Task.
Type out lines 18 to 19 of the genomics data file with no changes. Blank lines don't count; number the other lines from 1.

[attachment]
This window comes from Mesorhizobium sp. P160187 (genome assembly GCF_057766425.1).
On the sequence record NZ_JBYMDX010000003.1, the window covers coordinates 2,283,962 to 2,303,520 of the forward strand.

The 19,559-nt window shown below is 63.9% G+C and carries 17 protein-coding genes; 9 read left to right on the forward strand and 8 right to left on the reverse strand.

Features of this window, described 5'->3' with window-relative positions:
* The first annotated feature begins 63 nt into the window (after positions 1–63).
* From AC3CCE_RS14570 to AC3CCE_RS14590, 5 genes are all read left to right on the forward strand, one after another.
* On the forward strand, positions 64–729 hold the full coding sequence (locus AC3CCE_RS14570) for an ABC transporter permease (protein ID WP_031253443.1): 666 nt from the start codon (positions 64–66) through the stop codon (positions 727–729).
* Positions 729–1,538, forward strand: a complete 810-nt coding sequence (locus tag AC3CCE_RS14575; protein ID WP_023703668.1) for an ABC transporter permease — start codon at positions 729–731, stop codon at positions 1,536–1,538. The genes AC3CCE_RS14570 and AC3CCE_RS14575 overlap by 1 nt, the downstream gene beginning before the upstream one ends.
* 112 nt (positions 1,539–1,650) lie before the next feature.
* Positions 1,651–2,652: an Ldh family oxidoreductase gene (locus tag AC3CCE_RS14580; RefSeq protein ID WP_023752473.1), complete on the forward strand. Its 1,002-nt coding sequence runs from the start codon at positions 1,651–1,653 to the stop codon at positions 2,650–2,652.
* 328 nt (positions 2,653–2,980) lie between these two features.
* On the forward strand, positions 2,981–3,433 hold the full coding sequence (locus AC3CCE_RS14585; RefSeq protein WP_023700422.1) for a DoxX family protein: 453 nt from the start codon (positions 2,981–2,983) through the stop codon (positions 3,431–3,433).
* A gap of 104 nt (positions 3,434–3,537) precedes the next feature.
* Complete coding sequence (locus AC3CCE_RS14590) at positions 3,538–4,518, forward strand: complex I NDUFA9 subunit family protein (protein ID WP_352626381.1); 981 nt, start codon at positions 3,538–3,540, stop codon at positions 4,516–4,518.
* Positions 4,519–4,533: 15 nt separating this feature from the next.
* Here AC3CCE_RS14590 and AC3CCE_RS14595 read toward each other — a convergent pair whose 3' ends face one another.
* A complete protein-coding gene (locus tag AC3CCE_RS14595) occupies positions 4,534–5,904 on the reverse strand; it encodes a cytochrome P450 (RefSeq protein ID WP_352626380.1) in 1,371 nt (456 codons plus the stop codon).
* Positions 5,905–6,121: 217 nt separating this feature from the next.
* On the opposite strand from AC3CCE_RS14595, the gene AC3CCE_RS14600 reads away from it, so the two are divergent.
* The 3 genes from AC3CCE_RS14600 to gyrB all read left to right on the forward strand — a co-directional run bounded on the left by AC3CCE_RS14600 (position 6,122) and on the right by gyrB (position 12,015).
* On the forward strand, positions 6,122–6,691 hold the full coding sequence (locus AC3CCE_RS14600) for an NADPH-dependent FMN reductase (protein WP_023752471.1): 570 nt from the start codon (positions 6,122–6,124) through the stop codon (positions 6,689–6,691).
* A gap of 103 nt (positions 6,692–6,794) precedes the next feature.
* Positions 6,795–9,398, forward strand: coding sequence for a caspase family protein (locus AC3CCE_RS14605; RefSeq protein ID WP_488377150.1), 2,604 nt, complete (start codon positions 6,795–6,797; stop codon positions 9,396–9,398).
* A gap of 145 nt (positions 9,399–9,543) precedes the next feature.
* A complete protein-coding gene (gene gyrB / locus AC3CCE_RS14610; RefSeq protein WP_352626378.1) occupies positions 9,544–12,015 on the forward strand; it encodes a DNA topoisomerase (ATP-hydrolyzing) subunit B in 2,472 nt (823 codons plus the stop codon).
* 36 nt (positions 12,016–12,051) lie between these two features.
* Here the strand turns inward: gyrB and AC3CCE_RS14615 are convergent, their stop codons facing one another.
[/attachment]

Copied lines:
* Positions 5,905–6,121: 217 nt separating this feature from the next.
* On the opposite strand from AC3CCE_RS14595, the gene AC3CCE_RS14600 reads away from it, so the two are divergent.